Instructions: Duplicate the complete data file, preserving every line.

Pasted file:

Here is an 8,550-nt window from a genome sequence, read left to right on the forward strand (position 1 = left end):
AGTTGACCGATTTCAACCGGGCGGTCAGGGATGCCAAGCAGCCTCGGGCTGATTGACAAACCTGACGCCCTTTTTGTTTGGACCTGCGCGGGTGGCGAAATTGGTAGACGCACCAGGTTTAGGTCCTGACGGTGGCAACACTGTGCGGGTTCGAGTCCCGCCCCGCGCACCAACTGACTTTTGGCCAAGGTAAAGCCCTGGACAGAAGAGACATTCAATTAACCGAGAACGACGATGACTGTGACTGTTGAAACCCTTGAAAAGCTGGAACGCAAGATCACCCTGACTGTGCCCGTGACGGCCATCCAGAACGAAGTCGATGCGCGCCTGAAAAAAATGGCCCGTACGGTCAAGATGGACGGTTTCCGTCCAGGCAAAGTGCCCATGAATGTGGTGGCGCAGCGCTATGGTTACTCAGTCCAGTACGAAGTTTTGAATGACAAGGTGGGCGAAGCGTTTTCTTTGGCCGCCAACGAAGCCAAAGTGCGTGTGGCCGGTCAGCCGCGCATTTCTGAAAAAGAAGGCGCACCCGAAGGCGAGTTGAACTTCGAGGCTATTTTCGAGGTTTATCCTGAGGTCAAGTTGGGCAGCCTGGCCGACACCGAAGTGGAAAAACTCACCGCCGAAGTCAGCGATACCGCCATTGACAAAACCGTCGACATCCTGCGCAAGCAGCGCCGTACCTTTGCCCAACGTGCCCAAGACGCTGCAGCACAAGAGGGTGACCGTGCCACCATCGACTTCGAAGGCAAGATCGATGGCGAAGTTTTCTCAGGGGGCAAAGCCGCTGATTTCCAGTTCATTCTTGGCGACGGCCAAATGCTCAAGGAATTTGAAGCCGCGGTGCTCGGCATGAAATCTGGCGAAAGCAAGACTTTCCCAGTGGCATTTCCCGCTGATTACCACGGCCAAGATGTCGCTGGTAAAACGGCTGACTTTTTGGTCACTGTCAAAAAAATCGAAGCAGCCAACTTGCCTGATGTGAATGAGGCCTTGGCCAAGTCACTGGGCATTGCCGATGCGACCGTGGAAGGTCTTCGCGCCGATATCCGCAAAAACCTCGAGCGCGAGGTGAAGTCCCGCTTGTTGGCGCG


Here is an 8,550-nt window from a genome sequence, read left to right on the forward strand (position 1 = left end):
AGTTGACCGATTTCAACCGGGCGGTCAGGGATGCCAAGCAGCCTCGGGCTGATTGACAAACCTGACGCCCTTTTTGTTTGGACCTGCGCGGGTGGCGAAATTGGTAGACGCACCAGGTTTAGGTCCTGACGGTGGCAACACTGTGCGGGTTCGAGTCCCGCCCCGCGCACCAACTGACTTTTGGCCAAGGTAAAGCCCTGGACAGAAGAGACATTCAATTAACCGAGAACGACGATGACTGTGACTGTTGAAACCCTTGAAAAGCTGGAACGCAAGATCACCCTGACTGTGCCCGTGACGGCCATCCAGAACGAAGTCGATGCGCGCCTGAAAAAAATGGCCCGTACGGTCAAGATGGACGGTTTCCGTCCAGGCAAAGTGCCCATGAATGTGGTGGCGCAGCGCTATGGTTACTCAGTCCAGTACGAAGTTTTGAATGACAAGGTGGGCGAAGCGTTTTCTTTGGCCGCCAACGAAGCCAAAGTGCGTGTGGCCGGTCAGCCGCGCATTTCTGAAAAAGAAGGCGCACCCGAAGGCGAGTTGAACTTCGAGGCTATTTTCGAGGTTTATCCTGAGGTCAAGTTGGGCAGCCTGGCCGACACCGAAGTGGAAAAACTCACCGCCGAAGTCAGCGATACCGCCATTGACAAAACCGTCGACATCCTGCGCAAGCAGCGCCGTACCTTTGCCCAACGTGCCCAAGACGCTGCAGCACAAGAGGGTGACCGTGCCACCATCGACTTCGAAGGCAAGATCGATGGCGAAGTTTTCTCAGGGGGCAAAGCCGCTGATTTCCAGTTCATTCTTGGCGACGGCCAAATGCTCAAGGAATTTGAAGCCGCGGTGCTCGGCATGAAATCTGGCGAAAGCAAGACTTTCCCAGTGGCATTTCCCGCTGATTACCACGGCCAAGATGTCGCTGGTAAAACGGCTGACTTTTTGGTCACTGTCAAAAAAATCGAAGCAGCCAACTTGCCTGATGTGAATGAGGCCTTGGCCAAGTCACTGGGCATTGCCGATGCGACCGTGGAAGGTCTTCGCGCCGATATCCGCAAAAACCTCGAGCGCGAGGTGAAGTCCCGCTTGTTGGCGCG